Is school librarianship in crisis and should we be talking about it? From Hey Jude


After a long absence I am back into this blog. The purpose of this blog is to talk about school libraries and to celebrate all the great things that happen in them.  It is a gloomy way to start but things are changing rapidly in NSW schools and I do wonder if this special position of Teacher Librarian will weather the storms of change.  Hey Jude has presented this fabulous and thought provoking article.  I will quote a part here but do click on the link to read the full entry and access links to a longer report.

Perhaps one of the most disheartening conversations that have emerged in recent times has been in relation to the leadership and staffing of a school library. Many have noted the shift that can take place in a school where teacher librarianship is sufficiently undervalued, so that teaching staff are appointed to “run‟ a school library, with little or no qualifications in the field appropriate to the nature of the services that a school and its students deserves. Conversely, staff may be appointed who may have a library qualification, but who are not teachers.

6.7 The profession has unfortunately been subject to the many competing priorities that school principals find themselves contending with in an environment in which education budgets are ever stretched.
School Libraries and Teacher Librarians in 21st Century Australia


I think it is vital that we do not become disheartened.  It is easy to feel overwhelmed by the task ahead.  Keeping a high profile with school administrators, staff and parents will be my priority   I am determined not to loose my enthusiasm for this job and to keep the students as my highest priority.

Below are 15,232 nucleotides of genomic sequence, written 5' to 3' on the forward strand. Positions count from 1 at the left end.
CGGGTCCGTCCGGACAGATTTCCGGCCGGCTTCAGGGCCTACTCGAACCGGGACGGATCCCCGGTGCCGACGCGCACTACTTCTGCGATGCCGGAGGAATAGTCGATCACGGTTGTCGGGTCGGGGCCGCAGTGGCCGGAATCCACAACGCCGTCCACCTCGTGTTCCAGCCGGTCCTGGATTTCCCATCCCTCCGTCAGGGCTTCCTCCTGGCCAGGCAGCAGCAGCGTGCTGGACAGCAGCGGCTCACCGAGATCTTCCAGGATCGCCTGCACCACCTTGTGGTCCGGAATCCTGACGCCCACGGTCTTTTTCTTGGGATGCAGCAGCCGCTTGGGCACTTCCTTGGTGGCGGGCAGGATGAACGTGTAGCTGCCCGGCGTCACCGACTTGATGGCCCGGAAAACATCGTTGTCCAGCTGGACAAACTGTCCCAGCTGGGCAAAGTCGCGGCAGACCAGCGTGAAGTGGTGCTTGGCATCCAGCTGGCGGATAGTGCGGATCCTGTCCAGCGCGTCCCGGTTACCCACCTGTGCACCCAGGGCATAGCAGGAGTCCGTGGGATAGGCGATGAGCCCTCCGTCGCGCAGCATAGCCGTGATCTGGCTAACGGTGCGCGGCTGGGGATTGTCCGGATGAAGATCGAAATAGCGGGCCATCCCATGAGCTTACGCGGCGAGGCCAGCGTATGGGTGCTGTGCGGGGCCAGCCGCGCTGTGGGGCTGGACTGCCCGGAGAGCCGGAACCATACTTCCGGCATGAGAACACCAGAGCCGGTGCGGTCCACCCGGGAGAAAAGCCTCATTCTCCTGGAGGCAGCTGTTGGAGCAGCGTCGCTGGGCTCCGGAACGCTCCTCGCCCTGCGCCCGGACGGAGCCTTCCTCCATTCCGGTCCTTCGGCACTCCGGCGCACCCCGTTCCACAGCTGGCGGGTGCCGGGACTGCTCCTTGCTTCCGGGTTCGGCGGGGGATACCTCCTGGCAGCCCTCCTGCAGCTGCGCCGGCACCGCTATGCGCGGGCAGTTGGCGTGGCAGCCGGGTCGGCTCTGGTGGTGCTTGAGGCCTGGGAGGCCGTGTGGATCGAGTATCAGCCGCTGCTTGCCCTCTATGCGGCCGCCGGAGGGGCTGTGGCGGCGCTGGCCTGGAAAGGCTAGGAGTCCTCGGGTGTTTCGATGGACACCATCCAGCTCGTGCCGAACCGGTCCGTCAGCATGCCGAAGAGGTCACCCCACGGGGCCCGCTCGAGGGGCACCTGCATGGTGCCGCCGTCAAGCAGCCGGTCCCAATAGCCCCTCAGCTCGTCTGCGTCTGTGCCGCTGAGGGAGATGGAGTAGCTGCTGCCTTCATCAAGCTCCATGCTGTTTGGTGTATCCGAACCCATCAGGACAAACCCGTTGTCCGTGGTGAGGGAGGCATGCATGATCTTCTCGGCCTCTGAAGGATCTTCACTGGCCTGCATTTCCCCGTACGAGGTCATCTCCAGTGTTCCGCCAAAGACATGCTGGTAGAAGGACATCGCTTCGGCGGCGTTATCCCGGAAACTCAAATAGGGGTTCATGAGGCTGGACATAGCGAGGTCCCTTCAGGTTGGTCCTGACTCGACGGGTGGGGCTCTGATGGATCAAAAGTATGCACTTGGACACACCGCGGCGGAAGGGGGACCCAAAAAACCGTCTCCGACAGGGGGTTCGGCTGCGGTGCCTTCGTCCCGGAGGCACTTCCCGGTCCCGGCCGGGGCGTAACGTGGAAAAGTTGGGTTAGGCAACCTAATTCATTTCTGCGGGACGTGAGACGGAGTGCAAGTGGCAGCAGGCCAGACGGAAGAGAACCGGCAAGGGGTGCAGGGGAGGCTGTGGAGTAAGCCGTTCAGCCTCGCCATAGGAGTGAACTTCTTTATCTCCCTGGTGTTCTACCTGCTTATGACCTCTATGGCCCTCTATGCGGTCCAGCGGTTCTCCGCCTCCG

I am passionate about literature and about information.  These are the cornerstones of the library in my opinion. Circumstances may become difficult but I do not intend to give up the fight for the right of every child to have access to a library and a trained teacher-librarian.  Sadly this is now very much the exception and not the rule for so many children in every country of the world.  At the recent IBBY Congress in London I was shocked to discover how few teacher librarians were participants and also shocked at how many countries reported there were no longer teacher librarians or even in some cases libraries in their schools. I visited a wonderful bookshop in Halifax in Canada and discovered the very last teacher librarian at a local high school was about to retire and with her departure no school in Nova Scotia will have a teacher librarian.  In NSW we need to stay visible, strong and remain at the forefront of technology so others see us as indispensable.  We also need to keep assisting students and teachers with literature. No class teacher can keep up to date with the myriad of new books but we can.  I see this as an equally important part of our role especially in this new world of funding pressure and cuts.

I hope this post is a motivation for you, if you are a teacher librarian, to keep doing the very best job you can do knowing you are not alone.  Stay strong!

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